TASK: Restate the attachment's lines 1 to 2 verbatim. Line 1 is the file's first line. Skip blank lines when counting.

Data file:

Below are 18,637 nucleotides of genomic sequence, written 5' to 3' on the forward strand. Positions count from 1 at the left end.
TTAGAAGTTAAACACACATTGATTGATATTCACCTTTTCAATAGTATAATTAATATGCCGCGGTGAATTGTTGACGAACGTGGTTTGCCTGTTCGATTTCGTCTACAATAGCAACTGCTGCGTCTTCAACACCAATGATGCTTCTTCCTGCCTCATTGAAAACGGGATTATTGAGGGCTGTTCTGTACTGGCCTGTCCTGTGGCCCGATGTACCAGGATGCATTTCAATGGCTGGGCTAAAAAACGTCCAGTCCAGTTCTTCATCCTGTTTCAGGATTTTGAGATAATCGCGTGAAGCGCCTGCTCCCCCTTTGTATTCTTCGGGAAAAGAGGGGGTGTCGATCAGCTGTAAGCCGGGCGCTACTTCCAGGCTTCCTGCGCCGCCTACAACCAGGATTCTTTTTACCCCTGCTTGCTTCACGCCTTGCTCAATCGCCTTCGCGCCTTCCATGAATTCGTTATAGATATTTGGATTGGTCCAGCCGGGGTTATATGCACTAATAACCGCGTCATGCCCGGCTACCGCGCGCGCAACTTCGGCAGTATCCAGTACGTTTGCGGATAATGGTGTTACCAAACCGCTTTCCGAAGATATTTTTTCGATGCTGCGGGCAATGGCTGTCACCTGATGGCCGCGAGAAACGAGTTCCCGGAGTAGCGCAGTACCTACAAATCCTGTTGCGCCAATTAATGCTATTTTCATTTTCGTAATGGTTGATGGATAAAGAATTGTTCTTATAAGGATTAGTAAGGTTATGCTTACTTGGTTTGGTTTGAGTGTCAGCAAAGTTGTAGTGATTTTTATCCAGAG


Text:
Below are 18,637 nucleotides of genomic sequence, written 5' to 3' on the forward strand. Positions count from 1 at the left end.
TTAGAAGTTAAACACACATTGATTGATATTCACCTTTTCAATAGTATAATTAATATGCCGCGGTGAATTGTTGACGAACGTGGTTTGCCTGTTCGATTTCGTCTACAATAGCAACTGCTGCGTCTTCAACACCAATGATGCTTCTTCCTGCCTCATTGAAAACGGGATTATTGAGGGCTGTTCTGTACTGGCCTGTCCTGTGGCCCGATGTACCAGGATGCATTTCAATGGCTGGGCTAAAAAACGTCCAGTCCAGTTCTTCATCCTGTTTCAGGATTTTGAGATAATCGCGTGAAGCGCCTGCTCCCCCTTTGTATTCTTCGGGAAAAGAGGGGGTGTCGATCAGCTGTAAGCCGGGCGCTACTTCCAGGCTTCCTGCGCCGCCTACAACCAGGATTCTTTTTACCCCTGCTTGCTTCACGCCTTGCTCAATCGCCTTCGCGCCTTCCATGAATTCGTTATAGATATTTGGATTGGTCCAGCCGGGGTTATATGCACTAATAACCGCGTCATGCCCGGCTACCGCGCGCGCAACTTCGGCAGTATCCAGTACGTTTGCGGATAATGGTGTTACCAAACCGCTTTCCGAAGATATTTTTTCGATGCTGCGGGCAATGGCTGTCACCTGATGGCCGCGAGAAACGAGTTCCCGGAGTAGCGCAGTACCTACAAATCCTGTTGCGCCAATTAATGCTATTTTCATTTTCGTAATGGTTGATGGATAAAGAATTGTTCTTATAAGGATTAGTAAGGTTATGCTTACTTGGTTTGGTTTGAGTGTCAGCAAAGTTGTAGTGATTTTTATCCAGAG